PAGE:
I was in our neighboring flat yesterday and beside the building's door I saw a bag of unsorted trash with a note attached to it - "Sorry, we're Americans!" I've felt like apologizing for my American ways a lot lately. Like when we attract stares for being loud and annoying on busses or in restaurants. Or when I have to ask amused cashiers to help me count my money. Or when I'm taking a photo of something that is probably dull and insignificant but to me seems like the most fascinating thing on earth...or when I'm walking to the right when everyone else is walking to the left.

I mean, I even feel out of place in the grocery store. I went shopping this afternoon, and it was the most surreal experience ever {I wanted to take pictures, but I had to draw the line somewhere}. Obviously the variety of food is different than ours, but there are other differences as well. The eggs aren't refrigerated, everything is miniature sized and the freezers don't have doors. And you know that bottom rack attached to shopping carts? Well, the carts here do not come equipped with those, which is unfortunate because I realized that's where I'm accustomed to resting my foot. Every time I went to set my foot atop the non-existant bottom bar, it fell into nothingness. I bet I looked awesome. :-)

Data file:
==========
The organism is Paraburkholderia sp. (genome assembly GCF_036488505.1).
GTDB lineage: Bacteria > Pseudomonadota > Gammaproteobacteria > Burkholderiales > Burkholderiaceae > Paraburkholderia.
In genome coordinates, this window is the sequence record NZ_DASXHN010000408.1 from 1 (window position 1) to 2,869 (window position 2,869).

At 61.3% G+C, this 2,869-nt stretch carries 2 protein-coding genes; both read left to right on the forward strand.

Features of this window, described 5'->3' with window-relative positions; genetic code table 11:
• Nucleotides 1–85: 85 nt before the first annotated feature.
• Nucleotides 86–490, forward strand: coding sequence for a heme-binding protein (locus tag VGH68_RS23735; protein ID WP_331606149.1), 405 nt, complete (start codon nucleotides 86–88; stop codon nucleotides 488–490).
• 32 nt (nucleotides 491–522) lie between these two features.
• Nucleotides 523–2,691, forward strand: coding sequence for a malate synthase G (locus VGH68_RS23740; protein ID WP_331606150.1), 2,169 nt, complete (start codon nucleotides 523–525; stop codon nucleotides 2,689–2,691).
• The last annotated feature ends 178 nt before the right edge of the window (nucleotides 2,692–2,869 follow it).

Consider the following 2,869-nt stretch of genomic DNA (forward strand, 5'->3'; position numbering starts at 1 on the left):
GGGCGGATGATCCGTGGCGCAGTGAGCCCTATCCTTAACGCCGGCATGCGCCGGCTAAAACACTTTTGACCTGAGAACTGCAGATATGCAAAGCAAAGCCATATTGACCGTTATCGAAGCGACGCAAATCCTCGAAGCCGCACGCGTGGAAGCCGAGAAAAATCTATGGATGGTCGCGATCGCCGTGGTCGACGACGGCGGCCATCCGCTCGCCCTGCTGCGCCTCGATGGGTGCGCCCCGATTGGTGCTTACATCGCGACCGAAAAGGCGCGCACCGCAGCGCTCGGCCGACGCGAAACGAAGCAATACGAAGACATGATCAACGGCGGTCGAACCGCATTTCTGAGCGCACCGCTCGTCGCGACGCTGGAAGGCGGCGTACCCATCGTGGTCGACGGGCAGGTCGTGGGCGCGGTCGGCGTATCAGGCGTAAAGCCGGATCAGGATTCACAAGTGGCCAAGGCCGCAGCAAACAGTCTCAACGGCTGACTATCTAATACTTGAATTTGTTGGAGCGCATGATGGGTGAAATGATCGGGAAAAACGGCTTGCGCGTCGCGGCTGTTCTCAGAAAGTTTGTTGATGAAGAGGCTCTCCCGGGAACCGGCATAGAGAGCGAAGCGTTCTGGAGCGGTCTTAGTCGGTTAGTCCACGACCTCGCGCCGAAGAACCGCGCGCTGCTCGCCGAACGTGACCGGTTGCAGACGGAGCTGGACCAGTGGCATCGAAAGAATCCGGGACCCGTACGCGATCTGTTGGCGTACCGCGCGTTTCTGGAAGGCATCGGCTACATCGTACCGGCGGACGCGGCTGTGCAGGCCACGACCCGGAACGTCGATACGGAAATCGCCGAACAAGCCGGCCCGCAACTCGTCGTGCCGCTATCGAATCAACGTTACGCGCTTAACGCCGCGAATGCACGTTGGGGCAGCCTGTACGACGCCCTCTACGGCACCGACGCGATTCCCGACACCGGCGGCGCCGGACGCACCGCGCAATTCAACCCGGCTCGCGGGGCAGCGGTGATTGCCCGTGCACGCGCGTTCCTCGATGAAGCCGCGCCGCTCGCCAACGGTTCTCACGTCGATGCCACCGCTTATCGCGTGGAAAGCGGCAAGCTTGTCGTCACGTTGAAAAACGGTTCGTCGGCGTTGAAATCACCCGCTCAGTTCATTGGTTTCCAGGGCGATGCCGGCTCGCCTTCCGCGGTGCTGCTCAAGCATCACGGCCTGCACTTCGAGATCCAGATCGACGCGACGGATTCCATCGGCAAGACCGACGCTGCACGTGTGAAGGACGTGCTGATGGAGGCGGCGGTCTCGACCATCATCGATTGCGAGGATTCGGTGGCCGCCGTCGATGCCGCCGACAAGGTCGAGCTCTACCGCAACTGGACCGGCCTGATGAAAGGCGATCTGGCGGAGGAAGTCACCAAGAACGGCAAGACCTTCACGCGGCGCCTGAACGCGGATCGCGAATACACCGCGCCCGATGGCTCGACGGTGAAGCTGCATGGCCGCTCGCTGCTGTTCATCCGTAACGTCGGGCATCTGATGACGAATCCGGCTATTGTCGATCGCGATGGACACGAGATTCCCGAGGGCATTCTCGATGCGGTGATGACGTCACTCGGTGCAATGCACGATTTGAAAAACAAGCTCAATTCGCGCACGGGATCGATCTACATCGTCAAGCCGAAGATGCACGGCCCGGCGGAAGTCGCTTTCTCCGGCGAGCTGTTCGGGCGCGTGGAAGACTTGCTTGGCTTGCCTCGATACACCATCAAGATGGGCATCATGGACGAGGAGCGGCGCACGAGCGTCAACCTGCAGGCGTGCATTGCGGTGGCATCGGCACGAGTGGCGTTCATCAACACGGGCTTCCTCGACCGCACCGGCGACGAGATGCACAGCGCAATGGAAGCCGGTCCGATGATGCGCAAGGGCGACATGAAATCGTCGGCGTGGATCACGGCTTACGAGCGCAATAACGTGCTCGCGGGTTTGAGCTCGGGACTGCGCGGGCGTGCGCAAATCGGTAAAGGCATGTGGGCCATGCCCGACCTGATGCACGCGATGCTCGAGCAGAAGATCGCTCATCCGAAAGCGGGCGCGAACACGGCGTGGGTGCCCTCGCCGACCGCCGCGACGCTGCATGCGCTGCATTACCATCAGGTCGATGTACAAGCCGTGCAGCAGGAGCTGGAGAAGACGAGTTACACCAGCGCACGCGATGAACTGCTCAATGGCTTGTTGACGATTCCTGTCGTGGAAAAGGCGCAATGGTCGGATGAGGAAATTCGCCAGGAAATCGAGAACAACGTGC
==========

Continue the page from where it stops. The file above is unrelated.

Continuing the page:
Anyway, during my two hour grocery excursion I had to go down every aisle and look at everything. As I examined a chocolate bar at the register, I imagined what it would look like to see someone studying a Reese's Peanut Butter Cup, and that made me laugh. I'm definitely a fish out of water here.

But on the other hand, I felt very European as I walked home with a baguette sticking out from my grocery bag. I pretended my name was Bridget, a girl from northern England who recently moved to London for university. And you know what? Someone actually stopped me to ask for directions to the British Museum. This pleased me for two reasons. 1: It made me think that perhaps I looked as though I belonged and 2: I was actually able to direct her!

Here's a short slideshow of some photos I took today. The quality isn't the best as most were taken from the bus - and when we got out, we had a very limited amount of time. Luckily, we'll be visiting most of these sites in the coming weeks, so I hope to get some better photos then!

Don't rain on my parade